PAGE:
This is the cover of the October 2021 report on the implementation of the U.S. Conference of Catholic Bishops’ “Charter for the Protection of Children and Young People,” released Nov. 9, 2021, by the USCCB, the Secretariat of Child and Youth Protection and the National Review Board. (CNS photo/courtesy USCCB)

WASHINGTON (CNS) – More than 4,200 allegations of sexual abuse of minors by Catholic clergy and others were reported during the year ending June 30, 2020, a slight decline from the previous auditing period, according to a report on diocesan and eparchial compliance with the U.S. bishops’ “Charter for the Protection of Children and Young People.”

Released late Nov. 9, the 18th annual report from the U.S. Conference of Catholic Bishops’ Secretariat of Child and Youth Protection stated that 3,924 child sexual abuse survivors filed 4,228 allegations.

In the 2019 report, covering the 2018-2019 audit period, 4,220 adults filed 4,434 allegations.

The charter was adopted in 2002 by the U.S. bishops following widespread reports of clergy abuse and has been revised several times since to adapt to changing situations surrounding the question of clergy sexual abuse of minors.

Conducted by StoneBridge Business Partners of Rochester, New York, the new report covers the year from July 1, 2019, through June 30, 2020.

While the number of allegations remained high during the audit period, the report said only 22 allegations involve current cases of abuse.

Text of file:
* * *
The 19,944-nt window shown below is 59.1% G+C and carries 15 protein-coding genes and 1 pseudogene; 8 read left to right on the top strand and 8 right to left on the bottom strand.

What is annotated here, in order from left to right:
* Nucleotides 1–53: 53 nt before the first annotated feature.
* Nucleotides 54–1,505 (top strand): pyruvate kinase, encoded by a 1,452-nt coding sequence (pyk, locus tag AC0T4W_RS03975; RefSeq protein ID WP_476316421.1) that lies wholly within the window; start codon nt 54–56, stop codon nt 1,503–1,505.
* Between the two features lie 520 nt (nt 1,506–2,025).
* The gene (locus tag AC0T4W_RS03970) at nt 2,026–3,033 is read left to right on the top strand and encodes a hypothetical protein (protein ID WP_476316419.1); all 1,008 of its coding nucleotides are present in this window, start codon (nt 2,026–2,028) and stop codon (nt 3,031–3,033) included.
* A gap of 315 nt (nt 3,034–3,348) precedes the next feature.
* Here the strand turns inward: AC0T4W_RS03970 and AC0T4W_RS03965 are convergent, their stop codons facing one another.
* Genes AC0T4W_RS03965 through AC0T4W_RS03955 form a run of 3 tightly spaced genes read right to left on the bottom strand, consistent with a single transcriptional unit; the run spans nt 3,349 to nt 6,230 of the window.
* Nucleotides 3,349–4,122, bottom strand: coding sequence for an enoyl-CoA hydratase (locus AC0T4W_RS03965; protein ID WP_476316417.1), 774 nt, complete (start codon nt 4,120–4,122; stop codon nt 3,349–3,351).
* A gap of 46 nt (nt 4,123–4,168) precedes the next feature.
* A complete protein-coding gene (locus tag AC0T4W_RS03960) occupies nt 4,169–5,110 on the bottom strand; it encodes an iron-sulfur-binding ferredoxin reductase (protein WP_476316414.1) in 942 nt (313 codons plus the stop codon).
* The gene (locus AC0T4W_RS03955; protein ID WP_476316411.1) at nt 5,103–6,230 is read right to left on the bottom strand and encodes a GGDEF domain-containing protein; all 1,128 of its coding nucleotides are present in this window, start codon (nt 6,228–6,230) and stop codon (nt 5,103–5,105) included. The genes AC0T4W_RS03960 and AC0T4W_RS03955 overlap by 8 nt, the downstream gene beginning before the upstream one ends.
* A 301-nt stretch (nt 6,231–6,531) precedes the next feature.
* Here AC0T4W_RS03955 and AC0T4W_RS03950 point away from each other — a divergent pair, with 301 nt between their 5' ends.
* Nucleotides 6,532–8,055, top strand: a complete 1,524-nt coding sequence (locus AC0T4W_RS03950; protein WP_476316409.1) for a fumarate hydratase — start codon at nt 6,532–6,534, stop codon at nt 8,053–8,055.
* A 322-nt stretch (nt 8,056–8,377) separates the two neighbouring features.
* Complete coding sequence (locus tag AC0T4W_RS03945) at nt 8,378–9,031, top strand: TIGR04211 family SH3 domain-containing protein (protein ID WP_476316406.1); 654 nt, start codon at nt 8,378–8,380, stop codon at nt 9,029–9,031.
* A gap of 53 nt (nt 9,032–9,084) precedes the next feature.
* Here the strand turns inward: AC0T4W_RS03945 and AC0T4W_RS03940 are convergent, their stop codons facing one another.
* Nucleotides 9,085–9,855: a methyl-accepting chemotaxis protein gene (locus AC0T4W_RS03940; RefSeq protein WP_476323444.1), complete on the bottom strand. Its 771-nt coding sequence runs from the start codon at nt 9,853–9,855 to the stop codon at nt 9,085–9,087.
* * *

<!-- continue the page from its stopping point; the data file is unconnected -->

The report said the number of allegations remained high in part because of changes in statutes of limitations on reporting abuse in several states. “It should be noted that the vast majority of these reports were historical in nature,” the report said.

The report attributed about 66% of allegations to lawsuits, compensation programs established by dioceses and other entities and bankruptcies. In addition, 1% of allegations emerged after a review of clergy personnel files, according to the report.

Of the 22 allegations for the current year, six were found to be substantiated. The report said they originated from five dioceses.

Of the remaining reported allegations, seven continued to be investigated, two were unsubstantiated, three were determined to be “unable to be proven,” and four were classified as “other.”